auto bitness = ModuleBitness::Unknown;
    // open the DLL as a data file
    auto hFile = ::CreateFile(path, GENERIC_READ, FILE_SHARE_READ, 
        nullptr, OPEN_EXISTING, 0, nullptr);
    if (hFile == INVALID_HANDLE_VALUE)
        return bitness;

    // create a memory mapped file to read the PE header
    auto hMemMap = ::CreateFileMapping(hFile, nullptr, PAGE_READONLY, 0, 0, nullptr);
    if (!hMemMap)
        return bitness;

    // map the first page (where the header is located)
    auto p = ::MapViewOfFile(hMemMap, FILE_MAP_READ, 0, 0, 1 << 12);
    if (p) {
        auto header = ::ImageNtHeader(p);
        if (header) {
            auto machine = header->FileHeader.Machine;
            bitness = header->Signature == IMAGE_NT_OPTIONAL_HDR64_MAGIC ||
                machine == IMAGE_FILE_MACHINE_AMD64 || machine == IMAGE_FILE_MACHINE_ARM64 ?
                ModuleBitness::Bit64 : ModuleBitness::Bit32;
    return bitness;

To make all this work, there is still one more concern: registration. Normal COM registration is necessary (so that the call to CoCreateInstance issued by explorer has a chance to succeed), but not enough. Another registration is needed to let explorer know that this icon handler exists, and is to be used for files with the extension “DLL”.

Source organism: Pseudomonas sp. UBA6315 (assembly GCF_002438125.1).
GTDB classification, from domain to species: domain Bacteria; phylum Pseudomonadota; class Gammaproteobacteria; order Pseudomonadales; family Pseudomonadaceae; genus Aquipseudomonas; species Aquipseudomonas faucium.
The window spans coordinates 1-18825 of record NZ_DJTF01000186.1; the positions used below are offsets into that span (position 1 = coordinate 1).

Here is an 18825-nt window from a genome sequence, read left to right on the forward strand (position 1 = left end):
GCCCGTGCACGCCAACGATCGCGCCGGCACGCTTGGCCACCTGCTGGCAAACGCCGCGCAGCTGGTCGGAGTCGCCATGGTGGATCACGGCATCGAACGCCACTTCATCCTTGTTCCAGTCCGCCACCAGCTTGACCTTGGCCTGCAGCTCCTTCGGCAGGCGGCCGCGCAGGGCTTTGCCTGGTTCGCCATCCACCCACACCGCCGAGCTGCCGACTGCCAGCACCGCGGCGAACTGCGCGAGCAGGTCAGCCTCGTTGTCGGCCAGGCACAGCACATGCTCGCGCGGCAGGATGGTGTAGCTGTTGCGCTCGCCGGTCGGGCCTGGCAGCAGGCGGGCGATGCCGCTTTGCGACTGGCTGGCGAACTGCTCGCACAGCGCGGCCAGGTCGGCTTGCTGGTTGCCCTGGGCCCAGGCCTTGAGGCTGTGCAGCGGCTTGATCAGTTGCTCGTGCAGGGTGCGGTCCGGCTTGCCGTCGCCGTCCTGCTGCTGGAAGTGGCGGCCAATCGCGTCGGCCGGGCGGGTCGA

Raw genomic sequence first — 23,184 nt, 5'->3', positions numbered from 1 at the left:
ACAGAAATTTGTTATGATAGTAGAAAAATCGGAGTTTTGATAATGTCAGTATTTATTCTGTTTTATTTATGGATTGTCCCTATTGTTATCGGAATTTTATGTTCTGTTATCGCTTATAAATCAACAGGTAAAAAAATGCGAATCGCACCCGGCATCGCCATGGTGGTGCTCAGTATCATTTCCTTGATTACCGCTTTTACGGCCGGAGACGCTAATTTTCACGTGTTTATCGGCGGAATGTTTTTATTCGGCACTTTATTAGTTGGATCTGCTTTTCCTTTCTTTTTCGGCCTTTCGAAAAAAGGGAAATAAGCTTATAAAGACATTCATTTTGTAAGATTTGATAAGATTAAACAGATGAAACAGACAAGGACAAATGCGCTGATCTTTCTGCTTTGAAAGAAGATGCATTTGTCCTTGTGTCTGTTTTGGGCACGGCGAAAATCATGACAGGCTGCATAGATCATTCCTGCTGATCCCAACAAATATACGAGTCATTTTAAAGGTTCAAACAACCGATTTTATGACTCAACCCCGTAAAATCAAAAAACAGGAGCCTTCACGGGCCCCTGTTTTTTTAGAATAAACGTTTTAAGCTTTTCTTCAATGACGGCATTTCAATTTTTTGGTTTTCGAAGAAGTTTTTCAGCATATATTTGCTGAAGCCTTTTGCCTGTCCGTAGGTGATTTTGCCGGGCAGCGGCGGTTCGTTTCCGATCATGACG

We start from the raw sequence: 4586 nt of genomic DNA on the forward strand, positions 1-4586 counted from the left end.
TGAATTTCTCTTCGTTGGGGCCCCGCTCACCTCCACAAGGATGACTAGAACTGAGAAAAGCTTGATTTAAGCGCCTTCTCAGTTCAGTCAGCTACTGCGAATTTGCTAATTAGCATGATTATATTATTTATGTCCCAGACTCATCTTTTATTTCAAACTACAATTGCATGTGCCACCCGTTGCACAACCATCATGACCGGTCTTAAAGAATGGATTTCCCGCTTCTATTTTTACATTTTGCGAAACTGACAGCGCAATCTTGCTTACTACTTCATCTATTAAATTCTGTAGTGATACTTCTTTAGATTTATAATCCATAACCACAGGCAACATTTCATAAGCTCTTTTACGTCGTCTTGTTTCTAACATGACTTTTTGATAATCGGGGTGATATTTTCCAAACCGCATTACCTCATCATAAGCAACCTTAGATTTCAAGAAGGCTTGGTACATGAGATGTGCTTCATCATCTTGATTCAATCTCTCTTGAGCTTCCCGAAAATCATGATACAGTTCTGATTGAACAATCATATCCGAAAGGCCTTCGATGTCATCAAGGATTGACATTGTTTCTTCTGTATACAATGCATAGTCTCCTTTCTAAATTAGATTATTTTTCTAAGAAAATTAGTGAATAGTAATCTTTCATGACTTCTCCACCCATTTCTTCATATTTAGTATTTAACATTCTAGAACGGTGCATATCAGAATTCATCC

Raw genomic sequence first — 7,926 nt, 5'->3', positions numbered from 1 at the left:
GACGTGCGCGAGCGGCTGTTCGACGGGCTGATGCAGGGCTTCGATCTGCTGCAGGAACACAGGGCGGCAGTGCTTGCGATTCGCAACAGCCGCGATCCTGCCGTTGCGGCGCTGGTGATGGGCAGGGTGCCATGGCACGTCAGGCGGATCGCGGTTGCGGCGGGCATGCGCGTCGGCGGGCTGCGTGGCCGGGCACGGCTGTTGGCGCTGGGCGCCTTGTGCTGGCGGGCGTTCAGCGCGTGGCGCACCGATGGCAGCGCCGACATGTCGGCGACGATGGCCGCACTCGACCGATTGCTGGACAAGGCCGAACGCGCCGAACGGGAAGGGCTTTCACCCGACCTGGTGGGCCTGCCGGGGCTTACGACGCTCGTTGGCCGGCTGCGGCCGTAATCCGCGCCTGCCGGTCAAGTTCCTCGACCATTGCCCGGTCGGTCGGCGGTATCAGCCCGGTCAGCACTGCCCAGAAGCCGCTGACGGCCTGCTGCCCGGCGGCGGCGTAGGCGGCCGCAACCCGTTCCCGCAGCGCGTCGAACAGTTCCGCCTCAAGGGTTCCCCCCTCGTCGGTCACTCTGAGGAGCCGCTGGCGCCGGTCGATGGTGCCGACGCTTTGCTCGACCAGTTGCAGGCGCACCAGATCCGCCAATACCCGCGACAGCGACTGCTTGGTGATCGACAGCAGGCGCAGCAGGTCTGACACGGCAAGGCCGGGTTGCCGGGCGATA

Fortunately, ATL provides a convenient mechanism to add Registry settings using a simple script-like configuration, which does not require any code. The added keys/values have been placed in DllIconHandler.rgs like so:

	NoRemove DllFile
		NoRemove ShellEx
			IconHandler = s '{d913f592-08f1-418a-9428-cc33db97ed60}'

This sets an icon handler in HKEY_CLASSES_ROOT\DllFile\ShellEx, where the IconHandler value specifies the CLSID of our component. You can find the CLSID in the IDL file where the coclass element is defined:

coclass IconHandler {

Replace your own CLSID if you’re building this project from scratch. Registration itself is done with the RegSvr32 built-in tool. With an ATL project, a successful build also causes RegSvr32 to be invoked on the resulting DLL, thus performing registration. The default behavior is to register in HKEY_CLASSES_ROOT which uses HKEY_LOCAL_MACHINE behind the covers. This requires running Visual Studio elevated (or an elevated command window if called from outside VS). It will register the icon handler for all users on the machine. If you prefer to register for the current user only (which uses HKEY_CURRENT_USER and does not require running elevated), you can set the per-user registration in VS by going to project properties, clinking on the Linker element and setting per-user redirection: